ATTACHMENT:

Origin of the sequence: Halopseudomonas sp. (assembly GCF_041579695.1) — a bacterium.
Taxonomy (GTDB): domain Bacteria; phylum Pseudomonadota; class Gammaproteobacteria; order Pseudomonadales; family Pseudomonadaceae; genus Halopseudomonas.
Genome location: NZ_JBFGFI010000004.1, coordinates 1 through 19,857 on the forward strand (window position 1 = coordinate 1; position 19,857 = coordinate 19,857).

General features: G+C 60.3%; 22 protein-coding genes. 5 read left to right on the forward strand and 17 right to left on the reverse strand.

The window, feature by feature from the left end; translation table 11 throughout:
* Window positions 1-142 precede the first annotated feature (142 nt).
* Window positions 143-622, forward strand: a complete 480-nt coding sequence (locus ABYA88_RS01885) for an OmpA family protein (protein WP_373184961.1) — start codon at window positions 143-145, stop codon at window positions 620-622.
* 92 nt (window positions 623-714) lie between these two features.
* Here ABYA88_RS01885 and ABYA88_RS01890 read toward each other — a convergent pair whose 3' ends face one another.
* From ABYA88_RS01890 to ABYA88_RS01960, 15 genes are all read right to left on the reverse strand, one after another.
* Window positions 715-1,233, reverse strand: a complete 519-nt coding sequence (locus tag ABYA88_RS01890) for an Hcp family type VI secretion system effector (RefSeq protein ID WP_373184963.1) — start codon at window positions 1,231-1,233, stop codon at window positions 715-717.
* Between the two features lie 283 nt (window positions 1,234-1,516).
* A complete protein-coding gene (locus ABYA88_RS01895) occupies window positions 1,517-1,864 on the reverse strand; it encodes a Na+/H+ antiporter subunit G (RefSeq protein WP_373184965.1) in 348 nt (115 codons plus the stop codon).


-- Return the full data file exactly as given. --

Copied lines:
Origin of the sequence: Halopseudomonas sp. (assembly GCF_041579695.1) — a bacterium.
Taxonomy (GTDB): domain Bacteria; phylum Pseudomonadota; class Gammaproteobacteria; order Pseudomonadales; family Pseudomonadaceae; genus Halopseudomonas.
Genome location: NZ_JBFGFI010000004.1, coordinates 1 through 19,857 on the forward strand (window position 1 = coordinate 1; position 19,857 = coordinate 19,857).

General features: G+C 60.3%; 22 protein-coding genes. 5 read left to right on the forward strand and 17 right to left on the reverse strand.

The window, feature by feature from the left end; translation table 11 throughout:
* Window positions 1-142 precede the first annotated feature (142 nt).
* Window positions 143-622, forward strand: a complete 480-nt coding sequence (locus ABYA88_RS01885) for an OmpA family protein (protein WP_373184961.1) — start codon at window positions 143-145, stop codon at window positions 620-622.
* 92 nt (window positions 623-714) lie between these two features.
* Here ABYA88_RS01885 and ABYA88_RS01890 read toward each other — a convergent pair whose 3' ends face one another.
* From ABYA88_RS01890 to ABYA88_RS01960, 15 genes are all read right to left on the reverse strand, one after another.
* Window positions 715-1,233, reverse strand: a complete 519-nt coding sequence (locus tag ABYA88_RS01890) for an Hcp family type VI secretion system effector (RefSeq protein ID WP_373184963.1) — start codon at window positions 1,231-1,233, stop codon at window positions 715-717.
* Between the two features lie 283 nt (window positions 1,234-1,516).
* A complete protein-coding gene (locus ABYA88_RS01895) occupies window positions 1,517-1,864 on the reverse strand; it encodes a Na+/H+ antiporter subunit G (RefSeq protein WP_373184965.1) in 348 nt (115 codons plus the stop codon).